A farewell to “meaningful” tests?

Merry Christmas, everyone. I’ve finally got most of my leftovers simmering in soup pots, so it’s back to blogging.

I’ve written before about Utah’s decision to withdraw from the Smarter Balanced Assessment Consortium – a decision driven mostly by growing concern over the common core standards.

I had, and still have, mixed feelings about Utah’s abandonment of this project. Adopting the standards and abandoning the tests strikes me as a very odd compromise: why pursue curriculum changes that generate expense and bother without pursuing serious accountability? Moreover, the Consortium was supposedly developing more in-depth and meaningful tests, which in my view are sorely needed. Finally, a common test potentially offers economies of scale and comparability among states.

But the promise of more meaningful tests may be fading anyway, as the Consortium faces some testing realities. To use some of the economics lingo that I teach my students, the opportunity costs of testing are high. Economists measure the cost of a good or service by what we must forego, or give up, to acquire that good or service. Testing can help teachers tailor and improve instruction – but it also devours instructional time.

As Education Week reports,

A group that is developing tests for half the states in the nation has dramatically reduced the length of its assessment in a bid to balance the desire for a more meaningful and useful exam with concerns about the amount of time spent on testing.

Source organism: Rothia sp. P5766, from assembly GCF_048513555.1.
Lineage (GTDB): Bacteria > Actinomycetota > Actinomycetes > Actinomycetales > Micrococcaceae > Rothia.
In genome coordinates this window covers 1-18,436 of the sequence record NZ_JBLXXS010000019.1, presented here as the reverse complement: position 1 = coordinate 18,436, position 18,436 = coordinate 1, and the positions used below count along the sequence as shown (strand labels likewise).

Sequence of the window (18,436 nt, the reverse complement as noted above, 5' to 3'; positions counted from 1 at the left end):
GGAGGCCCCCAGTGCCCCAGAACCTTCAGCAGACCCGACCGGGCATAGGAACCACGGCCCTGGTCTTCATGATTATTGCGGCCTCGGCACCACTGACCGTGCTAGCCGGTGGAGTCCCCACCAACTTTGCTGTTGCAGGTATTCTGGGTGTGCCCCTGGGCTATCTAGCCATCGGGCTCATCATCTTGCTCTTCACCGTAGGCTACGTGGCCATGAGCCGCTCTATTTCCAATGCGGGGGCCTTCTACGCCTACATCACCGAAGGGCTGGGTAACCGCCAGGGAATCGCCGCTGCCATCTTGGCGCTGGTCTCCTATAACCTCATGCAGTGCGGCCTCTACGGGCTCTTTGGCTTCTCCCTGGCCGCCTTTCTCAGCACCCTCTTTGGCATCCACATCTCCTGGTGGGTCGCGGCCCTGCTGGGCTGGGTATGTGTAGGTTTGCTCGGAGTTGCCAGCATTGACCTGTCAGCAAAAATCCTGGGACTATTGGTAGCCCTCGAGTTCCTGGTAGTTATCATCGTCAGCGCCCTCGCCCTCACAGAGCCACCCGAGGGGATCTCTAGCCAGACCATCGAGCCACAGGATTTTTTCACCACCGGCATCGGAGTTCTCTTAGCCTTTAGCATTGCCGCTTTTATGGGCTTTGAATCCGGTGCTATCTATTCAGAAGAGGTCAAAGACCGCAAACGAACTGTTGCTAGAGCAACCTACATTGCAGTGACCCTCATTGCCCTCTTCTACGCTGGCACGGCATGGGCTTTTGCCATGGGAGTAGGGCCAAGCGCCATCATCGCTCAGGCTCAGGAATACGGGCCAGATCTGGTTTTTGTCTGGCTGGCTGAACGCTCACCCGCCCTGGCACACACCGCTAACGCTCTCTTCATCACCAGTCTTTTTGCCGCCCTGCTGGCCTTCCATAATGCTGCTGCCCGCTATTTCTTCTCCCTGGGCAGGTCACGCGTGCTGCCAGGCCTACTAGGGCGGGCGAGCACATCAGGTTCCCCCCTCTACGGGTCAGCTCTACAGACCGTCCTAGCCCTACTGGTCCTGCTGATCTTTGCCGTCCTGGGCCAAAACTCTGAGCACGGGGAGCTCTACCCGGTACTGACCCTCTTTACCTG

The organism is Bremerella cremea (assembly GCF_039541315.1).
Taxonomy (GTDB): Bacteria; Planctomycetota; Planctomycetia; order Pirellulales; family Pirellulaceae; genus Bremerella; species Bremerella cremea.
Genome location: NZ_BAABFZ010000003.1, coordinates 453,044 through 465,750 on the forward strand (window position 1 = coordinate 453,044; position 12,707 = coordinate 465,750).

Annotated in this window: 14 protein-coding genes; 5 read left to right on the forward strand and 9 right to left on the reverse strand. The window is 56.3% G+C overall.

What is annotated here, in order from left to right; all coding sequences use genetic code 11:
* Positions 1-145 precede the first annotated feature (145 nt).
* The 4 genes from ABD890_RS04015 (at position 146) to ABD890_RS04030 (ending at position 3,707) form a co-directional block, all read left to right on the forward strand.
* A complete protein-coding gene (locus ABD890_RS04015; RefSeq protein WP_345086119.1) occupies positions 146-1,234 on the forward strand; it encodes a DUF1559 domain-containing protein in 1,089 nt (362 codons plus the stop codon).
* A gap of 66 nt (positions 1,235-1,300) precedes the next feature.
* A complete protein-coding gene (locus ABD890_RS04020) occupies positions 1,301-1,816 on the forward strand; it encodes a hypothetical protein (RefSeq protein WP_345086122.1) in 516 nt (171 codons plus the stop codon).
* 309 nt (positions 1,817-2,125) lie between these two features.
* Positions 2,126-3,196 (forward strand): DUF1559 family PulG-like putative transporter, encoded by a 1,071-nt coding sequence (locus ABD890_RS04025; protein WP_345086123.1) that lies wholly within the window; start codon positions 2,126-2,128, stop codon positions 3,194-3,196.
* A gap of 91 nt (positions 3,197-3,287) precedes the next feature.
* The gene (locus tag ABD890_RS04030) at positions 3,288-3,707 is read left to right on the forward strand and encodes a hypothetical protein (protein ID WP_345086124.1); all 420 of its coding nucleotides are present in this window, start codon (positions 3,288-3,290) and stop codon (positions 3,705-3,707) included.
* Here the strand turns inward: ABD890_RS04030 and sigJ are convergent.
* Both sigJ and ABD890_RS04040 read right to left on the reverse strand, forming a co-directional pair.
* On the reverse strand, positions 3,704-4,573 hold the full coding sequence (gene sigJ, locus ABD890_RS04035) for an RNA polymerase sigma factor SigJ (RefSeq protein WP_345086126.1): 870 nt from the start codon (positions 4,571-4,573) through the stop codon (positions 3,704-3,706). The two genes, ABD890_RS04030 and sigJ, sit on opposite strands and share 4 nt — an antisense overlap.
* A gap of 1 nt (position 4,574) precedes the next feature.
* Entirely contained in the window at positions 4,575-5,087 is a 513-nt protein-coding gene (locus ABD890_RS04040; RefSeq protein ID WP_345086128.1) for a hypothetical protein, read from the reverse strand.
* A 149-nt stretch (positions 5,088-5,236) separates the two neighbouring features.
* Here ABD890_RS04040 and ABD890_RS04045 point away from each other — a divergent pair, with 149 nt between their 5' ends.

The decision by the Smarter Balanced Assessment Consortium reflects months of conversation among its 25 state members and technical experts and carries heavy freight for millions of students, who will be tested in two years. The group is one of two state consortia crafting tests for the Common Core State Standards with $360 million in federal Race to the Top money.

From an original design that included multiple, lengthy performance tasks, the test has been revised to include only one such task in each subject—mathematics and English/language arts—and has been tightened in other ways, reducing its length by several hours.

The final blueprint of the assessment, approved by the consortium last month now estimates it will take seven hours in grades 3-5, 7½ hours in grades 6-8, and 8½ hours in grade 11.

http://www.edweek.org/ew/articles/2012/11/30/13tests.h32.html?r=1082012433

The article continues (I’m quoting at length since non-subscribers may not be able to gain access to the ful article):

The evolution of the Smarter Balanced assessment showcases a persistent tension at the heart of the purpose of student testing, some experts say.

“Is it about getting data for instruction? Or is it about measuring the results of instruction? In a nutshell, that’s what this is all about,” said Douglas J. McRae, a retired test designer who helped shape California’s assessment system. “You cannot adequately serve both purposes with one test.”

That’s because the more-complex, nuanced items and tasks that make assessment a more valuable educational experience for students, and yield information detailed and meaningful enough to help educators adjust instruction to students’ needs, also make tests longer and more expensive, Mr. McRae and other experts said.